Don't throw Third Eye Blind in with all those other post-grunge bands that most of us haven't thought about since 1998. Unlike Silverchair, Candlebox and Seven Mary Three, Third Eye Blind set themselves apart from Nirvana. They invoked elements of grunge, but turned out hits that were happy and danceable, not dark and cathartic. >More



A tragedy in the making

Madison's oldest theater company is in crisis. Next week Madison Theatre Guild may be kicked out of the shared venue it helped found, the Bartell Community Theatre. The company faces crippling debt; its nonprofit status is at risk; it's in organizational disarray; it's operating in violation of state and federal law and its own bylaws. It is extremely late in announcing its fall season or even contracting for stage space. >More
 Rest in peace

Madison Repertory Theatre makes a foray into the realm of musical theater this summer, and in signature style, the company refuses to aim low. The Rep takes on Rodgers and Hammerstein's Carousel, often called the greatest American musical of all. >More
 Touched by an angel

Saving Grace (Monday, 9 p.m., TNT) starts great, with Holly Hunter leaping off the screen as an unapologetically randy detective. She's introduced buck naked, having gleeful sex with an otherwise worthless stud. She smokes, drinks, drives too fast, punches out sexual harassers and wears bad-girl sunglasses, all with panache. The first 15 minutes of Saving Grace are as enjoyable as any TV I've see this year. >More
 Male-Female Bonding



Big is beautiful

If ever there were a happy summer movie, it's Hairspray. But for all its bubbly musical numbers and effervescent good humor, this film adaptation of the hit Broadway musical feels oddly lacquered - it's John Waters by way of Disney. >More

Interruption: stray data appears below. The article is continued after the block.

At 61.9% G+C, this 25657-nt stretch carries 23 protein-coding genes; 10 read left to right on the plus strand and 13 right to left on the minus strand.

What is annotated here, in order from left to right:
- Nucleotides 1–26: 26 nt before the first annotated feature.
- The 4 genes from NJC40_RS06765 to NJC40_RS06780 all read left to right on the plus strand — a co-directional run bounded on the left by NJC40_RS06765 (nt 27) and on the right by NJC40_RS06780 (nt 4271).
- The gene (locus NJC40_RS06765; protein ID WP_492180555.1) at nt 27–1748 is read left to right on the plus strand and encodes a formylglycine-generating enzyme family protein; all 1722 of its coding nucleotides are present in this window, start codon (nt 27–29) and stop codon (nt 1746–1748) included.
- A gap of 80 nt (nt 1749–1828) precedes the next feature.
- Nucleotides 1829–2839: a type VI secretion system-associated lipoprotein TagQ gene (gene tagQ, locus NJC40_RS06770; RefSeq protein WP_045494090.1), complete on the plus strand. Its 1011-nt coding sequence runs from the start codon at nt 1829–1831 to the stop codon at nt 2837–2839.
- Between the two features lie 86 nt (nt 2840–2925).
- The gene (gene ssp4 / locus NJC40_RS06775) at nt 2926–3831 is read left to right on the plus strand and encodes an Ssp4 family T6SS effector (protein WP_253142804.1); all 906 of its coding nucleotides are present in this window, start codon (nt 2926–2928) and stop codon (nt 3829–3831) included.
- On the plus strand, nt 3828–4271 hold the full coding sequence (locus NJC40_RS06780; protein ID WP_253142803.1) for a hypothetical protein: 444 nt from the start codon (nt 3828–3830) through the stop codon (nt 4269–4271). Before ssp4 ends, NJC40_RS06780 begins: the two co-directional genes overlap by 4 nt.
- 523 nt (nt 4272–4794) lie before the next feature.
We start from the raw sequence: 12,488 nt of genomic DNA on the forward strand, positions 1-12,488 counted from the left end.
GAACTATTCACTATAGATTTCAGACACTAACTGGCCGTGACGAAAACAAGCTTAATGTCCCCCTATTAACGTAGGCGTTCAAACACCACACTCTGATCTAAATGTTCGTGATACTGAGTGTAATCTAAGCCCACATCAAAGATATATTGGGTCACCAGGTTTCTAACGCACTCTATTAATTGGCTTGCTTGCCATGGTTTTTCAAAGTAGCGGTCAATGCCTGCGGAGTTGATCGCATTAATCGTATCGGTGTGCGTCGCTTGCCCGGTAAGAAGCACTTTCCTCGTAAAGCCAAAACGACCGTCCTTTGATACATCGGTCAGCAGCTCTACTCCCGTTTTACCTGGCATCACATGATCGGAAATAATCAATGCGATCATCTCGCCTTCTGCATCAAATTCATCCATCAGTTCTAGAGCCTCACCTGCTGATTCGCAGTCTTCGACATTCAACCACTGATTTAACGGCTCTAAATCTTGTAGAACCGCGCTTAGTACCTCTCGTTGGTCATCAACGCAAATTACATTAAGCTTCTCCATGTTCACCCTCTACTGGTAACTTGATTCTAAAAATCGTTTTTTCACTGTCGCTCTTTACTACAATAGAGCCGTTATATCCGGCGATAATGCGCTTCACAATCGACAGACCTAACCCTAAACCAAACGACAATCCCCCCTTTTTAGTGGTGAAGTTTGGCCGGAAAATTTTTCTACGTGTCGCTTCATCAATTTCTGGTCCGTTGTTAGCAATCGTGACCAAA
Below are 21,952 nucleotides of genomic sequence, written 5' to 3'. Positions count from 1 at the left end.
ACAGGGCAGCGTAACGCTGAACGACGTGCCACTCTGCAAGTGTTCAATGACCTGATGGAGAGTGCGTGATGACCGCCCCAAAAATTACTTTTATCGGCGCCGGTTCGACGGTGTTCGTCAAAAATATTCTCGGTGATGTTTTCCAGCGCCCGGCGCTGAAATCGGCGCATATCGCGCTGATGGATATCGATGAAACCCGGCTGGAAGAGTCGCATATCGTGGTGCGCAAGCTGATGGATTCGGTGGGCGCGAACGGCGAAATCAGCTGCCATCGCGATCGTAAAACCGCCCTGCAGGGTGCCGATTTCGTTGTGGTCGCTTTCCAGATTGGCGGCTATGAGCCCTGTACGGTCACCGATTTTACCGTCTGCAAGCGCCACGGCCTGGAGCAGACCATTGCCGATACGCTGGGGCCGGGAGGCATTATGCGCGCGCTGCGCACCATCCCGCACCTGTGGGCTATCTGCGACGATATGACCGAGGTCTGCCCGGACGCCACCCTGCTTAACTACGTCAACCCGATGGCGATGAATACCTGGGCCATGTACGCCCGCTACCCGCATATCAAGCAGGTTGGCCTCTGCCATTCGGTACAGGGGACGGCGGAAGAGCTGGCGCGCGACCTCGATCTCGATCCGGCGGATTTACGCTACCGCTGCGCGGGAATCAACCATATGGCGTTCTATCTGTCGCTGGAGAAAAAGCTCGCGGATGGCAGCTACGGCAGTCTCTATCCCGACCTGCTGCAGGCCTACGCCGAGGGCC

Oddballs in love

Eagle vs Shark is a dork-chic romance à la Napoleon Dynamite about two Kiwi oddballs. But it's gentler and more lyrical, with angular cinematography interwoven with surreal stop-motion sequences about the lives of discarded apple cores who find love together. >More
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Jar expert

A few weeks ago I bought a jar of rhubarb-passion fruit preserves from Lee Davenport's new stand, Pamplemousse Preserves, at the Northside Farmers' Market. A deep burgundy color and filled with neatly cut chunks of rhubarb, it was stunningly good, which led me to consume most of it straight from the jar. >More
 Drink your fruit

There's nothing like stirring the third pot of mac and cheese of the day, while listening to your son and his friends cackle maniacally "yo' mama's so old she farts out dust!" to make you feel that motherhood is grossly undercompensated. Two things saved my life that summer. My friends and a pitcher of sangría. >More


Shoe fetish

Okay, so I've got a footwear fetish. There. I said it. Go ahead, laugh and call me Imelda. But don't expect me to reform anytime soon. This is not a plea for intervention. It's a warning to others. >More